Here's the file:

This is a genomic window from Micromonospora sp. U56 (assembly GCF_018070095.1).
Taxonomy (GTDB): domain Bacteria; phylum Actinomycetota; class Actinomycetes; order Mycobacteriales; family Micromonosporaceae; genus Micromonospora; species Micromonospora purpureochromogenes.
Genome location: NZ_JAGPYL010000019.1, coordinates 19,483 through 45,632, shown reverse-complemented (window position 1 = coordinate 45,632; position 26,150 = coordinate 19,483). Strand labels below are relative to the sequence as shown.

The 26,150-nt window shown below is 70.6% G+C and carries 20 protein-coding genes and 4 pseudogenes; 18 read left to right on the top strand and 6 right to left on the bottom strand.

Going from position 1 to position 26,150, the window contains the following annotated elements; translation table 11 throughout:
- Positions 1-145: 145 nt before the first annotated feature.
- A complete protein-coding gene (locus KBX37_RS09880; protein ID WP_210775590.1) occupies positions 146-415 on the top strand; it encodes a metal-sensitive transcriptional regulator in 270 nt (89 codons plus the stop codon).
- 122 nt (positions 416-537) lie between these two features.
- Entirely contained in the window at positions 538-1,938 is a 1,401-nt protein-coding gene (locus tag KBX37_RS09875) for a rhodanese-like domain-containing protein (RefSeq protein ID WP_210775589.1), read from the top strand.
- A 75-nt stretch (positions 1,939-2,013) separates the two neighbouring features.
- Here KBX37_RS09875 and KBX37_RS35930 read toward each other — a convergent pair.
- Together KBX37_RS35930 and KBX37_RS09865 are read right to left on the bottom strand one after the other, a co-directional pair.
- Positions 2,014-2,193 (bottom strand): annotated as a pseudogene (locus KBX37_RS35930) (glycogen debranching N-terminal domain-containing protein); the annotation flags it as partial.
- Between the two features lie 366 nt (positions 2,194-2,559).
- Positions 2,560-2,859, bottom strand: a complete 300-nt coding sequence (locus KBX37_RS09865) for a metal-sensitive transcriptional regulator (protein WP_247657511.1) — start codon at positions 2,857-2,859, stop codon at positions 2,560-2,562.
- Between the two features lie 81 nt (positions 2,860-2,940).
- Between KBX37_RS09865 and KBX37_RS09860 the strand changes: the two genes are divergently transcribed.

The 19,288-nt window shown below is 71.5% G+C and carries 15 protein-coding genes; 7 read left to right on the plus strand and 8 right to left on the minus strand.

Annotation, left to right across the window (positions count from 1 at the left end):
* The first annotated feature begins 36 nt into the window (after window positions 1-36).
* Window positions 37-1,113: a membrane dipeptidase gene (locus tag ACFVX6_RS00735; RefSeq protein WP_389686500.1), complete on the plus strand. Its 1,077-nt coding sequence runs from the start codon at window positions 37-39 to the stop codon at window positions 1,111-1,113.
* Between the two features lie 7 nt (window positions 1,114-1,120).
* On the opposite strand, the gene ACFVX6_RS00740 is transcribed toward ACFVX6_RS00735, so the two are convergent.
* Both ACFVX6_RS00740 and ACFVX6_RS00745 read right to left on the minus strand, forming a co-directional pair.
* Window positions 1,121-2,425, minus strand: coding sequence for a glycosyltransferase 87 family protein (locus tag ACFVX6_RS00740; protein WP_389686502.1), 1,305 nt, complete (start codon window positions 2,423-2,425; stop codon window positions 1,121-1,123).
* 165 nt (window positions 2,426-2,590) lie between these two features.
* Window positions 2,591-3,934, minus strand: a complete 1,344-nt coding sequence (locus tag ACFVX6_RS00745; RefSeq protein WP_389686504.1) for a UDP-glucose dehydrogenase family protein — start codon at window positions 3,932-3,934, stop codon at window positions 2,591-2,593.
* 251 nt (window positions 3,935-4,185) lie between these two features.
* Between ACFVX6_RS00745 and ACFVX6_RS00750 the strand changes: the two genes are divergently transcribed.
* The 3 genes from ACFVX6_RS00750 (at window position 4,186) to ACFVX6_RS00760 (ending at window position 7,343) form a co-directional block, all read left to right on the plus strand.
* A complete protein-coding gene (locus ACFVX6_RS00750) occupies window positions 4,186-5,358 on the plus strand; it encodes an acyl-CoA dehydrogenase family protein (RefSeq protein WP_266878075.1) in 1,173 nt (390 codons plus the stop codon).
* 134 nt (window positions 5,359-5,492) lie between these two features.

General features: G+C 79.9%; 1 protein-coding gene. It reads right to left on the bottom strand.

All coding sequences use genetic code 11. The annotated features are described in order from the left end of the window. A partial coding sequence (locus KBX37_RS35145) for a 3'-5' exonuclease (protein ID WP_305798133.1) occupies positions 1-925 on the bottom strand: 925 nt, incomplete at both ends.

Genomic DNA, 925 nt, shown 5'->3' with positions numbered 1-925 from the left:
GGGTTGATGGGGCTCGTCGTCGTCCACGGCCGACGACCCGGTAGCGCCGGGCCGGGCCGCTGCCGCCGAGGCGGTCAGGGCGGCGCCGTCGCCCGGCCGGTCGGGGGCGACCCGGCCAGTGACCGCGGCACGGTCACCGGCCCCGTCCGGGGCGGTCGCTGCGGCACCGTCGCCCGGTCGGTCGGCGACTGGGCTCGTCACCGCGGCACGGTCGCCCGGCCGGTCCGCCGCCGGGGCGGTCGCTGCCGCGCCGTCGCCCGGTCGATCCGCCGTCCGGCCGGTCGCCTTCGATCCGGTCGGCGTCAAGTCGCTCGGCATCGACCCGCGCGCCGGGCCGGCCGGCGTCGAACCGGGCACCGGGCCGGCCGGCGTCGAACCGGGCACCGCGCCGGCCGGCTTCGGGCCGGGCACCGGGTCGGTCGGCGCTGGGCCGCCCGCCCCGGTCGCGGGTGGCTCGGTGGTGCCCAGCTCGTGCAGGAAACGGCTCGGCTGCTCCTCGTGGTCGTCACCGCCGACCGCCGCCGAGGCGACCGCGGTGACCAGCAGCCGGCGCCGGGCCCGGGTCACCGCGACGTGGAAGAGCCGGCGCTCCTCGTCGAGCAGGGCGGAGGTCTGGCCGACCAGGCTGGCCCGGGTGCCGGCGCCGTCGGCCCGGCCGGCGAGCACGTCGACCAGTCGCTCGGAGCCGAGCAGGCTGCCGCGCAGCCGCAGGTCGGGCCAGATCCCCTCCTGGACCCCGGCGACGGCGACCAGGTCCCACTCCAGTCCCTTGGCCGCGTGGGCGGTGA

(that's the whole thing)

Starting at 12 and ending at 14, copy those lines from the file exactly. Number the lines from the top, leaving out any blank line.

- Together KBX37_RS35930 and KBX37_RS09865 are read right to left on the bottom strand one after the other, a co-directional pair.
- Positions 2,014-2,193 (bottom strand): annotated as a pseudogene (locus KBX37_RS35930) (glycogen debranching N-terminal domain-containing protein); the annotation flags it as partial.
- Between the two features lie 366 nt (positions 2,194-2,559).